In which I depict how leaning in falls flat. Open for a critique of corporate feminism and its blind spots.

Leaning in is an interesting concept. It revolves around the empowerment of women, a message that is hard to refute—at least, in theory. Sheryl Sandberg’s message, outlined in the book, “Lean In” is to empower women and raise them to new heights in any and all of their ambitions.

The problem with much of Sandberg’s message, ironically, is that it’s not ambitious enough. The book uses a form of ambition previously defined by men and rooted in selfishness. She acknowledges the differences in men and women and yet never changes her definitions for success that were by and large defined by men. Her definition of equality exists in a man’s world, which relies on inequality. 

On career paths and confidence

In the beginning of the book, she brings up an anecdote about the two career paths for (White*) women in the 1950s: teaching and nursing. Never does she acknowledge the value in these professions, choosing rather to shift focus to and praise more recent competition between men and women in academia as well as entry-level careers. For all of the talk about overlooking women’s accomplishments, she seemed to do quite a bit of it herself regarding the very necessary fields of teaching and nursing. Professionally, her values are almost entirely shaped by men, disregarding the achievements of women outside the home prior to her generation. These too hold value.

Much of her rhetoric involves inflating women’s egos and confidence, which I support to a degree. Perhaps the answer lies not just in inflating women’s egos, but deflating men’s. After all, no one wants to be in a room with a bunch of airheads. If women who act like men are a problem, then perhaps the way that men act is also a problem and we just tolerate it too much from them. We almost see her reach this conclusion as she talks about increased acceptance of emotion (aka perceived femininity) in the workplace, but she doesn’t quite arrive at the conclusion that masculine behavior is also a potential issue.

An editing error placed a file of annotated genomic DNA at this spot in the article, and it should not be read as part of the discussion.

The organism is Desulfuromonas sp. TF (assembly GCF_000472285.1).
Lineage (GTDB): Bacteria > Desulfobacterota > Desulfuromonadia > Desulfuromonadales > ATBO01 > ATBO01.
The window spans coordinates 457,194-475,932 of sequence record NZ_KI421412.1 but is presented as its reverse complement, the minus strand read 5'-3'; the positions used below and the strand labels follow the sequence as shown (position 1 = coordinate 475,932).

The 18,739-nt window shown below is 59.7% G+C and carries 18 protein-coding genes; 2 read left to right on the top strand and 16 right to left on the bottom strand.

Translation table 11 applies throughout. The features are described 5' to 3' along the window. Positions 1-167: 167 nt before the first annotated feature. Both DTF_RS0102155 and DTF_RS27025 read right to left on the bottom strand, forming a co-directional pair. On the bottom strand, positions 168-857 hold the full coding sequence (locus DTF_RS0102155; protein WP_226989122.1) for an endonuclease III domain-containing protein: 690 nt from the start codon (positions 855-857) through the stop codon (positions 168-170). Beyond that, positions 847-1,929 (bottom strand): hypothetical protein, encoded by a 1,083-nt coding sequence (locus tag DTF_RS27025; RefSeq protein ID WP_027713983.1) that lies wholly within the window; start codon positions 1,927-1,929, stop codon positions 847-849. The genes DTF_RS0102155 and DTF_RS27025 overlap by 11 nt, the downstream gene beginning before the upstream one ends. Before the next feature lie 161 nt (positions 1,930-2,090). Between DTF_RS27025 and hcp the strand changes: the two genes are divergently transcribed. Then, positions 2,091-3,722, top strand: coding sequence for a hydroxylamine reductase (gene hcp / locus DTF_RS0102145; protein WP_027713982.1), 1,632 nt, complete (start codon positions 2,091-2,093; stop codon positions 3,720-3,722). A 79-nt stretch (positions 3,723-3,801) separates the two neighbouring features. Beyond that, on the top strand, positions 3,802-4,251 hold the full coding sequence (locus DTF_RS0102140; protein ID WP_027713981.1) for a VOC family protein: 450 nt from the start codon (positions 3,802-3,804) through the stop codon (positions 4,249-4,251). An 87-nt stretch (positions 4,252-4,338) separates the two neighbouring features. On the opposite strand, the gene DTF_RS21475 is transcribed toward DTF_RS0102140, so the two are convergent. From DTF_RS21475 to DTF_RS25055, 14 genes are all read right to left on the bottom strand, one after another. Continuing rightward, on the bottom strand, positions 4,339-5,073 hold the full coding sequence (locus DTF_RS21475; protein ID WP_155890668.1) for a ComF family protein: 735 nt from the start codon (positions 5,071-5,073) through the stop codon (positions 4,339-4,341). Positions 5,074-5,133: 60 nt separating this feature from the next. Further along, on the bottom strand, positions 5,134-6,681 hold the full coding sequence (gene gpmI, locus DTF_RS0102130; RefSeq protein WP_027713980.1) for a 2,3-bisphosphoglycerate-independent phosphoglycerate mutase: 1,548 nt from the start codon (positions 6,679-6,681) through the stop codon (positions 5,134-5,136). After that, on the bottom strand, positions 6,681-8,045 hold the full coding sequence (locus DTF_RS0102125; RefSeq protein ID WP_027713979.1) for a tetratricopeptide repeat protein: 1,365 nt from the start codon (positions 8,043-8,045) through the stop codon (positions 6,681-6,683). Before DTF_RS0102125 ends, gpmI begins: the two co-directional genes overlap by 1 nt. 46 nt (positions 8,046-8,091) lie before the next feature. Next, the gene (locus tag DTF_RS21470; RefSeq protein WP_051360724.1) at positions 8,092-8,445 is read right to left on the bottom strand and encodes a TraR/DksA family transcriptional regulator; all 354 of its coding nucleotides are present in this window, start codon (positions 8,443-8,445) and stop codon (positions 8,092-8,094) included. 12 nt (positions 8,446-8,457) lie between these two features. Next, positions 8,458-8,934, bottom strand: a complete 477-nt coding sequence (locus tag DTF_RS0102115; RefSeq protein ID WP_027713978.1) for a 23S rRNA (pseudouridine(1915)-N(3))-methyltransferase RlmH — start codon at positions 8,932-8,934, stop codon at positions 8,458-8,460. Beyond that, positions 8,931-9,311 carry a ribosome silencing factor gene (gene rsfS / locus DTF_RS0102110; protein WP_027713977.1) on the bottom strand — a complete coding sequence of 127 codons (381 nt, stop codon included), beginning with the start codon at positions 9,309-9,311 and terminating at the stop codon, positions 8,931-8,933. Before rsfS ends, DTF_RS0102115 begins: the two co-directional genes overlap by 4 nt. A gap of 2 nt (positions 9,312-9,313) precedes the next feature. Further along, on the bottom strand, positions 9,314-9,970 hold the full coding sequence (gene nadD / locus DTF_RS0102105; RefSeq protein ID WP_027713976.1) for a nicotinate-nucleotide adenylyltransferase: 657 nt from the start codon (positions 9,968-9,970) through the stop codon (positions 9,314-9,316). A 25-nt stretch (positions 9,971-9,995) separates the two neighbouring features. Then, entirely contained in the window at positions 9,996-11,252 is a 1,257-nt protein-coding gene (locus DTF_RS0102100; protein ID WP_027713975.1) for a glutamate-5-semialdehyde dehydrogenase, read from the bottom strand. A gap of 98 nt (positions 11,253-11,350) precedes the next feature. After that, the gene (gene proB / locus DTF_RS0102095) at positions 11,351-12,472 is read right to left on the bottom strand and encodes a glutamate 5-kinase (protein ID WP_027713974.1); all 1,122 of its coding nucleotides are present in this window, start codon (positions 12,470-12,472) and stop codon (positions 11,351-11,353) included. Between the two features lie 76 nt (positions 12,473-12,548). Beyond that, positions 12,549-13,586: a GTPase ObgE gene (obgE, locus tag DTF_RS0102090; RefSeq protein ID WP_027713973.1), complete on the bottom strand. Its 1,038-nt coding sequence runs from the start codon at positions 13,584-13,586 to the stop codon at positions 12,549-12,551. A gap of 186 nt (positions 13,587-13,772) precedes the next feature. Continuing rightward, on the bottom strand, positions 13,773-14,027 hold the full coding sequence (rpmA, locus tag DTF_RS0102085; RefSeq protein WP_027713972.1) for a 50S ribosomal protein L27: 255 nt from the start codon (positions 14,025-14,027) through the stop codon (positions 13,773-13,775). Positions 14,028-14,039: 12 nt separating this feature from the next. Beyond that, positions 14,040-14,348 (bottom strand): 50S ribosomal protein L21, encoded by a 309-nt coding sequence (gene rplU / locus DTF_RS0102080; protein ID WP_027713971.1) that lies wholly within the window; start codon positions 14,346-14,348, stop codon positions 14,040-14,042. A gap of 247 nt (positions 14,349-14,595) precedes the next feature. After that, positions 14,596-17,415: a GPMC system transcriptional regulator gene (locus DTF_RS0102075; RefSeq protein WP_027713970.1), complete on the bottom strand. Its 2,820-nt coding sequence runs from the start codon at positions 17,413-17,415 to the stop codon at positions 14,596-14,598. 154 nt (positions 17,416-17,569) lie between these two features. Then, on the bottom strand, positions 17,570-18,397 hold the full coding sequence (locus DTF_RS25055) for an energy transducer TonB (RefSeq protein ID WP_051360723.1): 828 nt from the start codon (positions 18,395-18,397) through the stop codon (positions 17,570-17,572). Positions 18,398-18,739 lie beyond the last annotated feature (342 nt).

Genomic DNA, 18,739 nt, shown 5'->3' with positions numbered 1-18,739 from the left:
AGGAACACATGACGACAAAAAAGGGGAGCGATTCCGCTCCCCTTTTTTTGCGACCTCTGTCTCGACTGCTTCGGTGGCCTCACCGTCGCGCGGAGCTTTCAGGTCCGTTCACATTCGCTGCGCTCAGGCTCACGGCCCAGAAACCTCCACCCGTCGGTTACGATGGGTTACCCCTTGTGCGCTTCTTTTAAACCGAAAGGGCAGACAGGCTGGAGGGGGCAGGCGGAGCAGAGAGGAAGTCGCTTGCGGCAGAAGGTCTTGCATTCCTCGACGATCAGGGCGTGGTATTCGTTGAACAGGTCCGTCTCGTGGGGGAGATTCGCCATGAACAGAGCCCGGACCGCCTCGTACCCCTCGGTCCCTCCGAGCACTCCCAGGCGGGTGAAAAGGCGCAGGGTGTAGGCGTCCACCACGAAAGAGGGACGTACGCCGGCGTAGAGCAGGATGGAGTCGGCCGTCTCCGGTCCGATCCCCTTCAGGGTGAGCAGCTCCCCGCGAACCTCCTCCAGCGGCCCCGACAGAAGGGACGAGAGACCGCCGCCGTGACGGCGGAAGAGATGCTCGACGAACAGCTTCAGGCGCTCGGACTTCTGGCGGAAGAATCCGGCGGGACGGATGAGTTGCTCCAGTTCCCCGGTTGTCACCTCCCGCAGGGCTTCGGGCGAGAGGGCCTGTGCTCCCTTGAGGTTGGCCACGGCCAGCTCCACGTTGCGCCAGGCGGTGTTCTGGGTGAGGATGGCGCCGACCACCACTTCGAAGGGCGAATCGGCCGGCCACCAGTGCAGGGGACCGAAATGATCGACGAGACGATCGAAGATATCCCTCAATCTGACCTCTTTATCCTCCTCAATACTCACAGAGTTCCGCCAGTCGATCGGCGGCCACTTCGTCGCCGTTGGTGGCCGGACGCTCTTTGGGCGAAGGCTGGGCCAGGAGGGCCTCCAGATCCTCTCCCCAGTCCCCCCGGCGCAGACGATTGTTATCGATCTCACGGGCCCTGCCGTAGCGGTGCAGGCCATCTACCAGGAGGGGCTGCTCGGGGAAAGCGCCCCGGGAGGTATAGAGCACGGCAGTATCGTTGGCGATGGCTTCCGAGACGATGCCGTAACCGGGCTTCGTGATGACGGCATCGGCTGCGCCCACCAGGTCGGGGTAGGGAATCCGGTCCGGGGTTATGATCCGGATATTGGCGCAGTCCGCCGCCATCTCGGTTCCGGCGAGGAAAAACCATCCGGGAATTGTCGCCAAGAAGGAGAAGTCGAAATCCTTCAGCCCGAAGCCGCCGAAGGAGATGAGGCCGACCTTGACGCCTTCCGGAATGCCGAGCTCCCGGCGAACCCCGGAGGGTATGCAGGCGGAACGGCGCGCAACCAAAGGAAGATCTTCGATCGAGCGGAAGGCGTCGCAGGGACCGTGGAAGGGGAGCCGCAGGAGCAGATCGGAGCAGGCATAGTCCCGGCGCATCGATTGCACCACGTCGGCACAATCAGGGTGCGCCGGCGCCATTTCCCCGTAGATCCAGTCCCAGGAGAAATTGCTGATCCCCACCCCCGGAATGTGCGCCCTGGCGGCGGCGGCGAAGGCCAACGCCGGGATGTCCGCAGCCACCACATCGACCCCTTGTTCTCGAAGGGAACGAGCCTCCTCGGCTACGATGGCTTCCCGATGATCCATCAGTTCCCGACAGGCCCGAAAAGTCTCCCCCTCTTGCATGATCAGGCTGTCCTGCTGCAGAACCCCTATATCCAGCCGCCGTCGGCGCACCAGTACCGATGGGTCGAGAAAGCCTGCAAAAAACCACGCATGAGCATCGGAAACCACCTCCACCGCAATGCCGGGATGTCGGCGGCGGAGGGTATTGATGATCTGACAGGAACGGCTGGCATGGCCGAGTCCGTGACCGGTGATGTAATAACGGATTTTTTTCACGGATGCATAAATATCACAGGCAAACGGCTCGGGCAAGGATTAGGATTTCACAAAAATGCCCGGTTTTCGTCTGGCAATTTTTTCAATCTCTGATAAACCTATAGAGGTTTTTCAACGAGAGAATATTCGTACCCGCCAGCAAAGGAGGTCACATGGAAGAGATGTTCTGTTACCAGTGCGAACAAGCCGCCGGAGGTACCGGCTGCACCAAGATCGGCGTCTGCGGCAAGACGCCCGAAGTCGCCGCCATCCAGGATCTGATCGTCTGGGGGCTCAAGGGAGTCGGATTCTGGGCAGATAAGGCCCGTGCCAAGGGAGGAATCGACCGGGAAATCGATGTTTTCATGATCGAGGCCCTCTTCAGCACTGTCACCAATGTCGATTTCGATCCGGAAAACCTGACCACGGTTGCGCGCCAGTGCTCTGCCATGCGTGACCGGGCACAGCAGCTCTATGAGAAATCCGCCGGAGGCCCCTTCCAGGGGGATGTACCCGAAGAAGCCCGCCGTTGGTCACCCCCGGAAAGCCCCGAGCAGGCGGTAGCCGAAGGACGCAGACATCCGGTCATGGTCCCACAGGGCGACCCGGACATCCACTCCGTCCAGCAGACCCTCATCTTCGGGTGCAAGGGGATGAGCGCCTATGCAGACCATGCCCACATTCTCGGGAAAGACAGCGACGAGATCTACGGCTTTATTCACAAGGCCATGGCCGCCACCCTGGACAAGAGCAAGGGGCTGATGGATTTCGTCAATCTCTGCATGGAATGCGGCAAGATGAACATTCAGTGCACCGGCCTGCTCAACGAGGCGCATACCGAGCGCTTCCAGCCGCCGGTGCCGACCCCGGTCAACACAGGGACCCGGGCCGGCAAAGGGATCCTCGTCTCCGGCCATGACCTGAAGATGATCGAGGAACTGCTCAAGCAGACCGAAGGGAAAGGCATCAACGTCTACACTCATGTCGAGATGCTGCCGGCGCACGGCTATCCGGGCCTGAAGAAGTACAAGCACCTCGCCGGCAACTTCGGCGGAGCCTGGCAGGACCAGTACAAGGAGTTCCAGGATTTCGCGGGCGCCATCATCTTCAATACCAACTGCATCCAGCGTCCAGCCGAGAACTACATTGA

Rampant double standards

For much of the book, we see her address double-binds and double-standards, and then attack the problem solely from the viewpoint of women. This is where the ambition is lacking for me. Although she reframes and imagines personal partnerships with men in a new light with new distributed systems, she fails to do the same for the workplace environment and relationships. The onus is on women to change and be empowered, rather than both empower women and change the system to value traditionally “male” and “female” contributions alike. 

For example, when referencing the Heidi/Howard experiment, there is an undeniable issue in perception of success along gender lines. Male and female traits are clearly defined in opposition to one another, and professional achievement is considered a male thing. Her response is that these traits can be possessed by both men and women. However, by not changing the male-dominated view of success, she discredits the “caregivers, sensitive, and communal” traits commonly associated with women.  These traits also have value, even in a business context. She nears this conclusion at multiple points, but never quite gets there (which seems to be a common theme in my critique.)